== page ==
Keep listing…part 2

This week also starts the Lenten period.  I grew up in an Episcopal school AND I taught in an Episcopal school for my first 9 years.  The Lenten Fast is nearly hardwired into me. It’s like I have an internal alarm clock going off – “what are you giving up this year?”.  In thinking, it seems tied to the “Keep Listening” post. Lenten fast is often tied to sacrifice (giving up chocolate, candy, ice cream). I once had a chaplain who challenged us , though, to think differently about it. Lent could be about creating a prayer, reflection, meditation period. The result could be creating a positive instead of focusing on what was given up.  There’s still the sacrifice of the time but the end result puts the emphasis on creation.  In the flow of  the school year reflection and positive momentum are vital.

One of my favorite ways to reflect on my life and professional practice is on the treadmill or taking a walk, my playlist loaded with songs that get me going and make me think. Here’s my annotated list.

My Top Ten Songs for Lenten Reflection

10. “Oh happy day”  – some positive gospel is what I need to get moving and thinking about what I can do, not what’s holding me back

9. “Happy” by Pharrell — “clap along if you feel like a room without a roof/ clap along if you feel like happiness if the truth”, this is my goal, sometime you need to hear that it’s ok to search for happiness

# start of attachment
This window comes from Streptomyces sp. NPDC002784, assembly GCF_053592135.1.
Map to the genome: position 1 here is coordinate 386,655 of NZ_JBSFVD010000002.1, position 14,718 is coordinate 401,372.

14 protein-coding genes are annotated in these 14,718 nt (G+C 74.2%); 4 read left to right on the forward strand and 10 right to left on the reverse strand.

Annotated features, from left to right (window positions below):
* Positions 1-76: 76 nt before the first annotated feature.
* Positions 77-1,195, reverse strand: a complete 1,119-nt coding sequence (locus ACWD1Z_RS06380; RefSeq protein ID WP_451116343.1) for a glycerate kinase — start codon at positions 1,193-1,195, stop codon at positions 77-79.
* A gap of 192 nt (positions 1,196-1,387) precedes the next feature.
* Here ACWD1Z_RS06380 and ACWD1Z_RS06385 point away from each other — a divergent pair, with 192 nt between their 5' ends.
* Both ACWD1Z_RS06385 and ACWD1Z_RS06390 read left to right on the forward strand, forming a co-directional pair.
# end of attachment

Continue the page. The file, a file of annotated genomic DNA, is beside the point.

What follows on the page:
8. “40” by U2 – it’s a nice break from all that happiness and gets me thinking about some of the struggles

7. “War” by Edwin Starr – we are all fighting something: placement battles, grading guerrilla attacks, collaboration combat missions

6. “Fight the Power” by the Isley Brothers – a good dose of anti-authority lyrics is good for everyone, including the leaders who are “the man”

5. “Appalachian Spring” by Aaron Copland – a single theme repeated by many voices in the orchestra, it’s powerful when you think about it

4. Songs from Riverdance – get up, get moving, it’s March; there is still lightheartedness to experience

3 “Celebration” by Kool and the Gang – see #4

2. any Jimmy Buffett song but “Attitude of Gratitude” is a good one –

1. “Respect Yourself” by The Staples Singers – almost anything by this group enlightens me about what I need to do

Remember, in these days before the bloom of spring, in the waning winter days darkness has an insatiable hunger. Lightness has a call that’s hard to hear (Indigo Girls, “Closer to Fine).  Listening and reflection create the positive momentum needed for growth.

Reflection is key to my success. Life gives me little time (but 40 minutes on the treadmill may just be enough). Friday night is my deadline (score one for being early to meet it!).


Keep listening…

“Well darkness has a hunger that’s insatiable/ And lightness has a call that’s hard to hear”. Those lines from the Indigo Girls spoke to me this morning. It wraps up what I’ve been feeling for a couple of months now. To keep up the advancement of ideas, momentum and progress in school we need to listen carefully for the lightness calling us. The fear, anxiety, stress and cabin fever of February can wear on us. Here are a few ideas to keep you moving forward: